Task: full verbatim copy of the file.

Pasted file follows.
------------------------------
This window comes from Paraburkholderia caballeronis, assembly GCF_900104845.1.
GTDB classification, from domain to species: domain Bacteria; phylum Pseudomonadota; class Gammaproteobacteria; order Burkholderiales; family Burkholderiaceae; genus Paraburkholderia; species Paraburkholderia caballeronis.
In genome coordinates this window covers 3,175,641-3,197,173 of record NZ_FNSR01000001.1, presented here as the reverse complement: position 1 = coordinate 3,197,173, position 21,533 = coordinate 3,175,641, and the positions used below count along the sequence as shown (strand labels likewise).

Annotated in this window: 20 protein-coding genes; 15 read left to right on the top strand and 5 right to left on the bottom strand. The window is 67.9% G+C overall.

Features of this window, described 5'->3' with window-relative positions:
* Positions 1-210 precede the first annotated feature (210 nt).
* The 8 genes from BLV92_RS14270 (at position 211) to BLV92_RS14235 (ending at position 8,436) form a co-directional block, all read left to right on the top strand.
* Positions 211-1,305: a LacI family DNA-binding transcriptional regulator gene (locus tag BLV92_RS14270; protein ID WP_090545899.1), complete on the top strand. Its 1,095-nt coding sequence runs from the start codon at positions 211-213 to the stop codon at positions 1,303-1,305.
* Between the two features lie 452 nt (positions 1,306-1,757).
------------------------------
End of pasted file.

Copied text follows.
This window comes from Paraburkholderia caballeronis, assembly GCF_900104845.1.
GTDB classification, from domain to species: domain Bacteria; phylum Pseudomonadota; class Gammaproteobacteria; order Burkholderiales; family Burkholderiaceae; genus Paraburkholderia; species Paraburkholderia caballeronis.
In genome coordinates this window covers 3,175,641-3,197,173 of record NZ_FNSR01000001.1, presented here as the reverse complement: position 1 = coordinate 3,197,173, position 21,533 = coordinate 3,175,641, and the positions used below count along the sequence as shown (strand labels likewise).

Annotated in this window: 20 protein-coding genes; 15 read left to right on the top strand and 5 right to left on the bottom strand. The window is 67.9% G+C overall.

Features of this window, described 5'->3' with window-relative positions:
* Positions 1-210 precede the first annotated feature (210 nt).
* The 8 genes from BLV92_RS14270 (at position 211) to BLV92_RS14235 (ending at position 8,436) form a co-directional block, all read left to right on the top strand.
* Positions 211-1,305: a LacI family DNA-binding transcriptional regulator gene (locus tag BLV92_RS14270; protein ID WP_090545899.1), complete on the top strand. Its 1,095-nt coding sequence runs from the start codon at positions 211-213 to the stop codon at positions 1,303-1,305.
* Between the two features lie 452 nt (positions 1,306-1,757).